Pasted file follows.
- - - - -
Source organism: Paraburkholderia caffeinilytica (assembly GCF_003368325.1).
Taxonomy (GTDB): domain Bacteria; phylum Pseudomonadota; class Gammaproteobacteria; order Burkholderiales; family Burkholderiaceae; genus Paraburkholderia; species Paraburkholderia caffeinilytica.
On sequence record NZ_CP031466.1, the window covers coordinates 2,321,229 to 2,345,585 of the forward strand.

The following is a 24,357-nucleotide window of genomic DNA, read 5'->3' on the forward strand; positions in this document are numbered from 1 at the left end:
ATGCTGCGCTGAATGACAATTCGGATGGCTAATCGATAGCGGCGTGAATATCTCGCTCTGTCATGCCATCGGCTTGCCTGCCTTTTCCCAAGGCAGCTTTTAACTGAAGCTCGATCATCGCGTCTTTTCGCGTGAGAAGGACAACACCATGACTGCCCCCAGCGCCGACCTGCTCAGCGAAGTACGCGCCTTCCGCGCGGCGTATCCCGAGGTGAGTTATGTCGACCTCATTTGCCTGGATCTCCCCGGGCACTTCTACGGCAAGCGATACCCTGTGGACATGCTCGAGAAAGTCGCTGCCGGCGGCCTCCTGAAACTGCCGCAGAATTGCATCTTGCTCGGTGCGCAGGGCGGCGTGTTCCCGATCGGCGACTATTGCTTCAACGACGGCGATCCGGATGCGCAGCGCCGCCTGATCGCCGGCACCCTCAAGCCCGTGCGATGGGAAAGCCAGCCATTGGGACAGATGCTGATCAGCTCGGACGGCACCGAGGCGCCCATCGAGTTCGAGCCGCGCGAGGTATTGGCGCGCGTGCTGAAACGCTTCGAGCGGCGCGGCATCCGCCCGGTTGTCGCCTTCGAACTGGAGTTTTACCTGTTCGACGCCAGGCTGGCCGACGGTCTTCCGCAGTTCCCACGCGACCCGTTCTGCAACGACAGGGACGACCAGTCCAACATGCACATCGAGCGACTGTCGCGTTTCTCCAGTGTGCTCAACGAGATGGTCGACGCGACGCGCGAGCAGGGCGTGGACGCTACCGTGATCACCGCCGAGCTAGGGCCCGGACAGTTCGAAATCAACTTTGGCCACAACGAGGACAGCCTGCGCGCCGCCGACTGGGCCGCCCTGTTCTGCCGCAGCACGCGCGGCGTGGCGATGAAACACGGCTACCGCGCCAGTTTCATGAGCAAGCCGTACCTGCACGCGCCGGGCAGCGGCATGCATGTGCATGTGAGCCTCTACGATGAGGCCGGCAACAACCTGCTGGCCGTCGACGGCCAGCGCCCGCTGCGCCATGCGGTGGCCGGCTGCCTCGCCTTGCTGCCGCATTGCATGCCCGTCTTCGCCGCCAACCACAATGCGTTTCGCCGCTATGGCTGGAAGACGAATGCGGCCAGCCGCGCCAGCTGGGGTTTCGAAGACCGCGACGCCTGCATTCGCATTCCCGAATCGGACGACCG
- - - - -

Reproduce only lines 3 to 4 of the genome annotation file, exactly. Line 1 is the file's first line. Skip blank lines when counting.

On sequence record NZ_CP031466.1, the window covers coordinates 2,321,229 to 2,345,585 of the forward strand.

The following is a 24,357-nucleotide window of genomic DNA, read 5'->3' on the forward strand; positions in this document are numbered from 1 at the left end: